Social work

Social work is an academic discipline and profession that concerns itself with individuals, families and communities in an effort to enhance social functioning and overall well-being. Social functioning is the way in which people perform their social roles, the structural institutions that are provided to sustain them. Social work applies social sciences, such as sociology, political science, public health, community development and economics, to engage with client systems, conduct assessments, develop interventions to solve social and personal problems. Social work practice is divided into micro-work, which involves working directly with individuals or small groups; the social work industry developed in the 19th century, with some of its roots in voluntary philanthropy and in grassroots organizing. However, responses to social needs had existed long before primarily from private charities and from religious organizations; the effects of the Industrial Revolution and of the Great Depression of the 1930s placed pressure on social work to become a more defined discipline.

Social work is a broad profession. Social work organizations offer the following definitions: “Social work is a practice-based profession and an academic discipline that promotes social change and development, social cohesion, the empowerment and liberation of people. Principles of social justice, human rights, collective responsibility and respect for diversities are central to social work. Underpinned by theories of social work, social sciences and indigenous knowledge, social work engages people and structures to address life challenges and enhance well-being." –International Federation of Social Workers "Social work is a profession concerned with helping individuals, families and communities to enhance their individual and collective well-being. It aims to help people develop their skills and their ability to use their resources and those of the community to resolve problems. Social work is concerned with individual and personal problems but with broader social issues such as poverty and domestic violence."

–Canadian Association of Social Workers Social work practice consists of the professional application of social work values and techniques to one or more of the following ends: helping people obtain tangible services. The practice of social work requires knowledge of human behavior. –National Association of Social Workers"Social workers work with individuals and families to help improve outcomes in their lives. This may be helping to protect vulnerable people from harm or abuse or supporting people to live independently. Social workers support people, act as advocates and direct people to the services they may require. Social workers work in multi-disciplinary teams alongside health and education professionals." –British Association of Social Workers The practice and profession of social work has a modern and scientific origin, is considered to have developed out of three strands. The first was individual casework, a strategy pioneered by the Charity Organization Society in the mid-19th century, founded by Helen Bosanquet and Octavia Hill in London, England.

Most historians identify COS as the pioneering organization of the social theory that led to the emergence of social work as a professional occupation. COS had its main focus on individual casework; the second was social administration, which included various forms of poverty relief –'relief of paupers'. Statewide poverty relief could be said to have its roots in the English Poor Laws of the 17th century but was first systematized through the efforts of the Charity Organization Society; the third consisted of social action – rather than engaging in the resolution of immediate individual requirements, the emphasis was placed on political action working through the community and the group to improve their social conditions and thereby alleviate poverty. This approach was developed by the Settlement House Movement; this was accompanied by a less defined movement. All had their most rapid growth during the nineteenth century, laid the foundation basis for modern social work, both in theory and in practice.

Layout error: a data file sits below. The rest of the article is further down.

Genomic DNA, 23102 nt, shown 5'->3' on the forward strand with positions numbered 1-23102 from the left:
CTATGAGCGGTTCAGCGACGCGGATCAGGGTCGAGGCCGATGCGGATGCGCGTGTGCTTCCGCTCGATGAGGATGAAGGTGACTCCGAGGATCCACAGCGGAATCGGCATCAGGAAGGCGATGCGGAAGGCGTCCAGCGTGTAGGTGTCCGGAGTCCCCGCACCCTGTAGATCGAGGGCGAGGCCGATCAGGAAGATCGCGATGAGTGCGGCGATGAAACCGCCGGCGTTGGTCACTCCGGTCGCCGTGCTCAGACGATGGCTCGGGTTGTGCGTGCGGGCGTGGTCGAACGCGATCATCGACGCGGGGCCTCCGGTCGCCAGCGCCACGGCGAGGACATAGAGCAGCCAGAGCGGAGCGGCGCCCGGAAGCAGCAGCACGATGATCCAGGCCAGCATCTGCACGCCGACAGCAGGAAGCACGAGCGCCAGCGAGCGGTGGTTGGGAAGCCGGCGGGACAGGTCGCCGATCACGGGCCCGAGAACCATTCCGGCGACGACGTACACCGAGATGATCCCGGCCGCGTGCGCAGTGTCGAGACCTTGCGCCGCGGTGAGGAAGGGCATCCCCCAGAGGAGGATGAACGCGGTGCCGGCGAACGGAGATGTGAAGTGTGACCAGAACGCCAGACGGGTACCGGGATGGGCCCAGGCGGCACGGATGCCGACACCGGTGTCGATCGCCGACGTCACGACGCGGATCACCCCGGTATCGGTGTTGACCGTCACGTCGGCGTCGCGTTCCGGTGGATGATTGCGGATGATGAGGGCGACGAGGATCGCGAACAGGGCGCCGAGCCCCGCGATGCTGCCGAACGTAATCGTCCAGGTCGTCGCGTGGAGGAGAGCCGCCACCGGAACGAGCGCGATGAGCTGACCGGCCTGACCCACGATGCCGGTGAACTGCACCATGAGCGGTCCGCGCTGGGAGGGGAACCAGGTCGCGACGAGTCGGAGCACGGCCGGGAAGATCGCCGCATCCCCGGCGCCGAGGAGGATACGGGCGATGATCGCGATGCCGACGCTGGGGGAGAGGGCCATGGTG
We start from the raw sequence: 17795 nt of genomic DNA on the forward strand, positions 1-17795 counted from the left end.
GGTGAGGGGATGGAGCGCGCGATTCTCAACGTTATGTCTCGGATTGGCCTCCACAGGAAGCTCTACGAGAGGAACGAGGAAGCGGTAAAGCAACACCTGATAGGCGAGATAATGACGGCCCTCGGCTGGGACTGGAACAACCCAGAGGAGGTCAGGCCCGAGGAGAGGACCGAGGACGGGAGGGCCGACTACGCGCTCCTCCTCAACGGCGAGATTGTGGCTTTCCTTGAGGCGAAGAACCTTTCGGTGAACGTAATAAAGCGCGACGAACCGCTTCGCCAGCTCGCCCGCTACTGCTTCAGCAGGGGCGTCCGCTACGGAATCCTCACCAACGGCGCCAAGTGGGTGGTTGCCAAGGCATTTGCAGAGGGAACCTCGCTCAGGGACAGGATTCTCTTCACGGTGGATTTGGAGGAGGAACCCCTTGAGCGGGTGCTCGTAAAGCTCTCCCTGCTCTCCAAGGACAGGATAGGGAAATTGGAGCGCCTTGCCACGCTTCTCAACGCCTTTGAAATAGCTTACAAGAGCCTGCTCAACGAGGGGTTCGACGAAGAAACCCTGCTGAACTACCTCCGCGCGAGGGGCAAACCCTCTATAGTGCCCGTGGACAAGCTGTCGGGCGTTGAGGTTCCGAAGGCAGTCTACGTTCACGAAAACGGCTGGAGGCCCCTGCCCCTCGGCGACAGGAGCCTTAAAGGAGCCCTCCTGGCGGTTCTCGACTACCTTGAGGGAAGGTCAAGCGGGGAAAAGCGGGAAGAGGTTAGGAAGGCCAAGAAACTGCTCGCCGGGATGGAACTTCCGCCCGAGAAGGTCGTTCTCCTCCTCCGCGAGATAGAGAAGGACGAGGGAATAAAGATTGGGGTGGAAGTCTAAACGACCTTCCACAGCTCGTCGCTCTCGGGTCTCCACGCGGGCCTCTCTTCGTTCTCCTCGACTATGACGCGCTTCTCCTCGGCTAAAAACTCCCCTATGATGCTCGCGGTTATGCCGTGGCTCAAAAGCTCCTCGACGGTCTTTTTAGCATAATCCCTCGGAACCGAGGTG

Professional social work originated in 19th century England, had its roots in the social and economic upheaval wrought by the Industrial Revolution, in particular, the societal struggle to deal with the resultant mass urban-based poverty and its related problems. Because poverty was the main focus of early social work, it was intricately linked with the idea of charity work. Other important historical figures that shaped the growth of the social work profession are Jane Addams, who founded the Hull House in Chicago and won the Nobel Peace Prize in 1931. Social work is an interdisciplinary profession, meaning it draw

Katie Joplin

Katie Joplin is an American television sitcom created by Tom Seeley and Norm Gunzenhauser that aired for one season on The WB Television Network from August 9, 1999 to September 6, 1999. It was produced by Warner Bros. Television; the show revolves around the titular character, who hosts a Philadelphia radio program about relationship advice. Storylines focus on her relationship with her 14-year-old son Greg; the series was optioned as a mid-season replacement for the 1998–1999 television season, but it was delayed for a year due to production issues. Katie Joplin attracted the lowest viewership for any original programming that the WB aired during its time slot; the series received a mixed response from television critics. The series follows Katie Joplin, who moves from Tennessee to Philadelphia, Pennsylvania, she is a single mother to her 14-year-old son Greg, has an estranged relationship with her husband Jerry. While in Knoxville, she was disappointed with her job in a bottling plant, where she worked 16 hours a day.